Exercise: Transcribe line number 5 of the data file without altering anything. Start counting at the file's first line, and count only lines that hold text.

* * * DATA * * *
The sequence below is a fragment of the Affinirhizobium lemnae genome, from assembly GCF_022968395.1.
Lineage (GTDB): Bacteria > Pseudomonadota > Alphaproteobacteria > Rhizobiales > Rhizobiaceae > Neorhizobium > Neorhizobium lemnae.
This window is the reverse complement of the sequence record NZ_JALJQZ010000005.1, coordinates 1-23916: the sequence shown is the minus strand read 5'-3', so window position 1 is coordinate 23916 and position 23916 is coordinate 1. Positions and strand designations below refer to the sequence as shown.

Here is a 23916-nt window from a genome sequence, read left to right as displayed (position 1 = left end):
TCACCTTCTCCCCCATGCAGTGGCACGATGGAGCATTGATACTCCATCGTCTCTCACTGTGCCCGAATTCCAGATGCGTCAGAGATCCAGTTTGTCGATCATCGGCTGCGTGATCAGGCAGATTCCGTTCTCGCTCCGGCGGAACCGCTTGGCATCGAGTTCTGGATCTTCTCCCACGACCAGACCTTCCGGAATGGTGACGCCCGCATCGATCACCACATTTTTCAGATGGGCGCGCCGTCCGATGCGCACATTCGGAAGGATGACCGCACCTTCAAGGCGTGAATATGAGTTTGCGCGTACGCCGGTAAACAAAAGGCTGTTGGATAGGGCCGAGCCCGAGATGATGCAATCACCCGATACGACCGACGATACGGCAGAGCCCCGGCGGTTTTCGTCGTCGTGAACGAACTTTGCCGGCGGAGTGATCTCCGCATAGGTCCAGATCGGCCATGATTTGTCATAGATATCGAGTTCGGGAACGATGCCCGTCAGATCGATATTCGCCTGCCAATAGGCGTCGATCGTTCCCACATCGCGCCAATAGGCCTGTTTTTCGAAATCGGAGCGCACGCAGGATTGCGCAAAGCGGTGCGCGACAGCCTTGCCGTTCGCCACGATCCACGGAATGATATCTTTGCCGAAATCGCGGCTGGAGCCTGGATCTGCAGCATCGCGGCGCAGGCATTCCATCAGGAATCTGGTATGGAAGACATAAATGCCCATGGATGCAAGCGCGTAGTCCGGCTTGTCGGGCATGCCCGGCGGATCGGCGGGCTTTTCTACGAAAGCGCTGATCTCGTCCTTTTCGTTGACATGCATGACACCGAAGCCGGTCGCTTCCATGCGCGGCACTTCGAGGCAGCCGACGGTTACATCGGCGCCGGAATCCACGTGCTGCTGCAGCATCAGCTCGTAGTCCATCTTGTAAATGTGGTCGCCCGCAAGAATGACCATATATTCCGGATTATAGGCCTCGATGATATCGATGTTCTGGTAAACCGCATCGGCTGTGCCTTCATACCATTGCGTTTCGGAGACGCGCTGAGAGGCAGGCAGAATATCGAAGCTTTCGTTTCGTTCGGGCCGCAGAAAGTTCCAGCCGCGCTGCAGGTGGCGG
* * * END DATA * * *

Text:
TCACCTTCTCCCCCATGCAGTGGCACGATGGAGCATTGATACTCCATCGTCTCTCACTGTGCCCGAATTCCAGATGCGTCAGAGATCCAGTTTGTCGATCATCGGCTGCGTGATCAGGCAGATTCCGTTCTCGCTCCGGCGGAACCGCTTGGCATCGAGTTCTGGATCTTCTCCCACGACCAGACCTTCCGGAATGGTGACGCCCGCATCGATCACCACATTTTTCAGATGGGCGCGCCGTCCGATGCGCACATTCGGAAGGATGACCGCACCTTCAAGGCGTGAATATGAGTTTGCGCGTACGCCGGTAAACAAAAGGCTGTTGGATAGGGCCGAGCCCGAGATGATGCAATCACCCGATACGACCGACGATACGGCAGAGCCCCGGCGGTTTTCGTCGTCGTGAACGAACTTTGCCGGCGGAGTGATCTCCGCATAGGTCCAGATCGGCCATGATTTGTCATAGATATCGAGTTCGGGAACGATGCCCGTCAGATCGATATTCGCCTGCCAATAGGCGTCGATCGTTCCCACATCGCGCCAATAGGCCTGTTTTTCGAAATCGGAGCGCACGCAGGATTGCGCAAAGCGGTGCGCGACAGCCTTGCCGTTCGCCACGATCCACGGAATGATATCTTTGCCGAAATCGCGGCTGGAGCCTGGATCTGCAGCATCGCGGCGCAGGCATTCCATCAGGAATCTGGTATGGAAGACATAAATGCCCATGGATGCAAGCGCGTAGTCCGGCTTGTCGGGCATGCCCGGCGGATCGGCGGGCTTTTCTACGAAAGCGCTGATCTCGTCCTTTTCGTTGACATGCATGACACCGAAGCCGGTCGCTTCCATGCGCGGCACTTCGAGGCAGCCGACGGTTACATCGGCGCCGGAATCCACGTGCTGCTGCAGCATCAGCTCGTAGTCCATCTTGTAAATGTGGTCGCCCGCAAGAATGACCATATATTCCGGATTATAGGCCTCGATGATATCGATGTTCTGGTAAACCGCATCGGCTGTGCCTTCATACCATTGCGTTTCGGAGACGCGCTGAGAGGCAGGCAGAATATCGAAGCTTTCGTTTCGTTCGGGCCGCAGAAAGTTCCAGCCGCGCTGCAGGTGGCGG